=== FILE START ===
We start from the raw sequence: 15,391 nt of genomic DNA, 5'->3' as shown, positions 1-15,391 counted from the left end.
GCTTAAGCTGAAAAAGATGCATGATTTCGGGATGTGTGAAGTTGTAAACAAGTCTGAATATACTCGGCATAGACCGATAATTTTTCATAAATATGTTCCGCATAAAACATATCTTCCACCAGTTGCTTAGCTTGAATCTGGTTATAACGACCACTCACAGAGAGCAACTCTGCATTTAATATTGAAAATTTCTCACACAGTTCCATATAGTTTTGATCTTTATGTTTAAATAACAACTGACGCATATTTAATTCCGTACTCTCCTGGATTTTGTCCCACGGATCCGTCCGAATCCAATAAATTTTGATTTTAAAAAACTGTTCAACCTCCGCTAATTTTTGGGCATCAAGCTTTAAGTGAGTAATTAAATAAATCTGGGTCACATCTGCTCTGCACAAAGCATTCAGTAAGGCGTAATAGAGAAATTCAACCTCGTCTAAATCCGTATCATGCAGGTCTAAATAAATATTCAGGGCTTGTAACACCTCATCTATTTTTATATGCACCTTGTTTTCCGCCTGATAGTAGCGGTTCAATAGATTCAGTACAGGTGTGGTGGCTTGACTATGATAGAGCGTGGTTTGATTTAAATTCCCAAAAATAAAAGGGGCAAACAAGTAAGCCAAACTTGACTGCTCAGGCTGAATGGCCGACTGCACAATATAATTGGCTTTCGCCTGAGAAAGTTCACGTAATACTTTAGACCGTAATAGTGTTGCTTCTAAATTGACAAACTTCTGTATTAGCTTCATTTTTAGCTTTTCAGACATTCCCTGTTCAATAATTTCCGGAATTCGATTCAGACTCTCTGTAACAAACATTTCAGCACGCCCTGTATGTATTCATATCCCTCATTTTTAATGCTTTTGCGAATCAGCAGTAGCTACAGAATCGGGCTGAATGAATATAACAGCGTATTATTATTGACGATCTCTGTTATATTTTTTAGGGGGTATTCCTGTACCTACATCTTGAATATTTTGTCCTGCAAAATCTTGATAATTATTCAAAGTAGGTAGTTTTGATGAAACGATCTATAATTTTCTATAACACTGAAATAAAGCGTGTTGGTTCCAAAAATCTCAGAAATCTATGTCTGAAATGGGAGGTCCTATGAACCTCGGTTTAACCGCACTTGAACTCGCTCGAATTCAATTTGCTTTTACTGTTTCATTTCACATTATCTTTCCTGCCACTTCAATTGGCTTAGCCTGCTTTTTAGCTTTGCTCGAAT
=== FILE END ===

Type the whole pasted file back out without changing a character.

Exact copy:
We start from the raw sequence: 15,391 nt of genomic DNA, 5'->3' as shown, positions 1-15,391 counted from the left end.
GCTTAAGCTGAAAAAGATGCATGATTTCGGGATGTGTGAAGTTGTAAACAAGTCTGAATATACTCGGCATAGACCGATAATTTTTCATAAATATGTTCCGCATAAAACATATCTTCCACCAGTTGCTTAGCTTGAATCTGGTTATAACGACCACTCACAGAGAGCAACTCTGCATTTAATATTGAAAATTTCTCACACAGTTCCATATAGTTTTGATCTTTATGTTTAAATAACAACTGACGCATATTTAATTCCGTACTCTCCTGGATTTTGTCCCACGGATCCGTCCGAATCCAATAAATTTTGATTTTAAAAAACTGTTCAACCTCCGCTAATTTTTGGGCATCAAGCTTTAAGTGAGTAATTAAATAAATCTGGGTCACATCTGCTCTGCACAAAGCATTCAGTAAGGCGTAATAGAGAAATTCAACCTCGTCTAAATCCGTATCATGCAGGTCTAAATAAATATTCAGGGCTTGTAACACCTCATCTATTTTTATATGCACCTTGTTTTCCGCCTGATAGTAGCGGTTCAATAGATTCAGTACAGGTGTGGTGGCTTGACTATGATAGAGCGTGGTTTGATTTAAATTCCCAAAAATAAAAGGGGCAAACAAGTAAGCCAAACTTGACTGCTCAGGCTGAATGGCCGACTGCACAATATAATTGGCTTTCGCCTGAGAAAGTTCACGTAATACTTTAGACCGTAATAGTGTTGCTTCTAAATTGACAAACTTCTGTATTAGCTTCATTTTTAGCTTTTCAGACATTCCCTGTTCAATAATTTCCGGAATTCGATTCAGACTCTCTGTAACAAACATTTCAGCACGCCCTGTATGTATTCATATCCCTCATTTTTAATGCTTTTGCGAATCAGCAGTAGCTACAGAATCGGGCTGAATGAATATAACAGCGTATTATTATTGACGATCTCTGTTATATTTTTTAGGGGGTATTCCTGTACCTACATCTTGAATATTTTGTCCTGCAAAATCTTGATAATTATTCAAAGTAGGTAGTTTTGATGAAACGATCTATAATTTTCTATAACACTGAAATAAAGCGTGTTGGTTCCAAAAATCTCAGAAATCTATGTCTGAAATGGGAGGTCCTATGAACCTCGGTTTAACCGCACTTGAACTCGCTCGAATTCAATTTGCTTTTACTGTTTCATTTCACATTATCTTTCCTGCCACTTCAATTGGCTTAGCCTGCTTTTTAGCTTTGCTCGAAT